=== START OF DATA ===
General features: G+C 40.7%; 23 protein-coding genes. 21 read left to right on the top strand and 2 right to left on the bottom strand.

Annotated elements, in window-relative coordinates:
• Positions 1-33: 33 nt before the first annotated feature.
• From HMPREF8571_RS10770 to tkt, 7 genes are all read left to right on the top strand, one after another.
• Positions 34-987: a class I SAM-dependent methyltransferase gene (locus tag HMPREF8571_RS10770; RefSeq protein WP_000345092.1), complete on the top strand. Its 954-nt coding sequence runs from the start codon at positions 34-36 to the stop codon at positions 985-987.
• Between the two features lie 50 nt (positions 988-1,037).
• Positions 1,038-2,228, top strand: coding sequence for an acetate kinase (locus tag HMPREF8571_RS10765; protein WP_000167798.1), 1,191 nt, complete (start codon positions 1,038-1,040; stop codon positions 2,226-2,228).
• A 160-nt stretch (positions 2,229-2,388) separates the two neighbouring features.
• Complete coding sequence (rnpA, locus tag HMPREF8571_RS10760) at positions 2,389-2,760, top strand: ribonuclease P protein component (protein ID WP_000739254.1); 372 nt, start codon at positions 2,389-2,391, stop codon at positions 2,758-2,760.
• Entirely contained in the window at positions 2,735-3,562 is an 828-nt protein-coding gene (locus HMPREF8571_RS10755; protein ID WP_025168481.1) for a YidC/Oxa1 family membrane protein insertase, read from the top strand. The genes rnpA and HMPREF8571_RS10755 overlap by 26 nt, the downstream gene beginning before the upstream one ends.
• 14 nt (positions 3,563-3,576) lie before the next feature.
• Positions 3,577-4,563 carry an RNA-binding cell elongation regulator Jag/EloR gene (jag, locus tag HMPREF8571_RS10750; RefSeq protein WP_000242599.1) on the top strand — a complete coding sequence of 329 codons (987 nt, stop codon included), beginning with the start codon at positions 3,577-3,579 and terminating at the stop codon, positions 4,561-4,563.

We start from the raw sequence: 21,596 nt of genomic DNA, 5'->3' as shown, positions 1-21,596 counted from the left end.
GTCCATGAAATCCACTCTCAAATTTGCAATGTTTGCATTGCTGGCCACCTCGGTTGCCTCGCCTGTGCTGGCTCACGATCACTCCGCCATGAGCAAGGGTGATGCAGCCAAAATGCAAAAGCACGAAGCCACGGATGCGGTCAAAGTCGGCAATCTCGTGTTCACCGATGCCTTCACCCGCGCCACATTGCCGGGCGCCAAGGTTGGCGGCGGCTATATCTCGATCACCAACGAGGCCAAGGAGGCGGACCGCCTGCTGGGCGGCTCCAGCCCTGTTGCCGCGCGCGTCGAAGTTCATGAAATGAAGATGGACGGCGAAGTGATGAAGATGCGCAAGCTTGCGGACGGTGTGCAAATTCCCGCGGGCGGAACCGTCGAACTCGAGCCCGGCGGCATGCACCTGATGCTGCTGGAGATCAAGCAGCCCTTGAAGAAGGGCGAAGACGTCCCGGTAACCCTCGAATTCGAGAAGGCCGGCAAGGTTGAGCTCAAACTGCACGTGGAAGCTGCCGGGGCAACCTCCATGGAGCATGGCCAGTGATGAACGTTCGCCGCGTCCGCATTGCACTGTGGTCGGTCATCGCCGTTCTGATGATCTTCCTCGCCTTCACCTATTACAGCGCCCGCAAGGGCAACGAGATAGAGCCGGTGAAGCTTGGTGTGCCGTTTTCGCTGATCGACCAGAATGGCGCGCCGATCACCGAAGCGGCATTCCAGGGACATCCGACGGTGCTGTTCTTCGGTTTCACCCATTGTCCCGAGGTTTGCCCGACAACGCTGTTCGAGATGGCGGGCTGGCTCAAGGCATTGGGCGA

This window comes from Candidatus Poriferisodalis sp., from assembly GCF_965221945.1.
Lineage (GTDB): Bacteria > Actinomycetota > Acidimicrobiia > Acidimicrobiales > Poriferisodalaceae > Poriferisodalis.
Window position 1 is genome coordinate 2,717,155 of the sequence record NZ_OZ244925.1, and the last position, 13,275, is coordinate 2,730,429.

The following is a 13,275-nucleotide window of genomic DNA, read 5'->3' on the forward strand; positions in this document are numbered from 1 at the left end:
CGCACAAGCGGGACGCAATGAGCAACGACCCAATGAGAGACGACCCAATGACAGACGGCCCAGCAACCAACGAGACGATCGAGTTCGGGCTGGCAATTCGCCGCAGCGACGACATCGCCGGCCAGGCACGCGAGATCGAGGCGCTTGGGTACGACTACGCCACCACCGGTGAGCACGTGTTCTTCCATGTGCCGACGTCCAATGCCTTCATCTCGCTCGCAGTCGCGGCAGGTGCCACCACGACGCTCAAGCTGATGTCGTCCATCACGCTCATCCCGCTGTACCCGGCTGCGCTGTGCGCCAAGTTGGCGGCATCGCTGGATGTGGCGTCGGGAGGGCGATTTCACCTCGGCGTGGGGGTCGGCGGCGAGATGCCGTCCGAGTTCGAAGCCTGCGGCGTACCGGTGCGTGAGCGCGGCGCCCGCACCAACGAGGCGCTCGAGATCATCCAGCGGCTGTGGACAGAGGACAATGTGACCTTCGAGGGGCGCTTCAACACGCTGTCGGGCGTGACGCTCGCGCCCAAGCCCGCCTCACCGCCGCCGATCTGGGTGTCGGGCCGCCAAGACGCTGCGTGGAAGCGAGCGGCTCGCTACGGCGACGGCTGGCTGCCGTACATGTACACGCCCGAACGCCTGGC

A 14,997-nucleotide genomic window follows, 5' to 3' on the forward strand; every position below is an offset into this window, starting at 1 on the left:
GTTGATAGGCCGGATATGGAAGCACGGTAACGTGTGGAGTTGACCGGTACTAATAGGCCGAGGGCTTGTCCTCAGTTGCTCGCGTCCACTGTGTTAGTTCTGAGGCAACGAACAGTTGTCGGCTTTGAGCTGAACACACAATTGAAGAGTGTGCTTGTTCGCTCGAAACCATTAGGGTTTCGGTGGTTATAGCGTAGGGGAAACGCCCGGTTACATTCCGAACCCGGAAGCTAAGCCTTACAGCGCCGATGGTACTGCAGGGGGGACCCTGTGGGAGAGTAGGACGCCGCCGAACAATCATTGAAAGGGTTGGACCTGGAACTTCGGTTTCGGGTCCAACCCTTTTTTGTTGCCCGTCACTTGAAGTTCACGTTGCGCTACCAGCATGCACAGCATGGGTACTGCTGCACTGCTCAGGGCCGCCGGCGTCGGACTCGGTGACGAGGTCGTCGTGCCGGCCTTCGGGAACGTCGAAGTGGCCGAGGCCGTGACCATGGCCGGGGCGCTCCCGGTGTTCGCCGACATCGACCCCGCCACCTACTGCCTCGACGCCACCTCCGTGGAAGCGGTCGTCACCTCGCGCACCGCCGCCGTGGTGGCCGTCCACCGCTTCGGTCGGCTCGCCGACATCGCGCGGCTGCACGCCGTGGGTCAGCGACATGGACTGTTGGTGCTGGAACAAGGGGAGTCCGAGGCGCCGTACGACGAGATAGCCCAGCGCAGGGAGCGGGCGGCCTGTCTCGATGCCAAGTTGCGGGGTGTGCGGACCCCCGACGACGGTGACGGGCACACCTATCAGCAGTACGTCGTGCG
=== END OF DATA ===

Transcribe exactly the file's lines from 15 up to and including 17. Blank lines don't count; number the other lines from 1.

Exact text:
This window comes from Candidatus Poriferisodalis sp., from assembly GCF_965221945.1.
Lineage (GTDB): Bacteria > Actinomycetota > Acidimicrobiia > Acidimicrobiales > Poriferisodalaceae > Poriferisodalis.
Window position 1 is genome coordinate 2,717,155 of the sequence record NZ_OZ244925.1, and the last position, 13,275, is coordinate 2,730,429.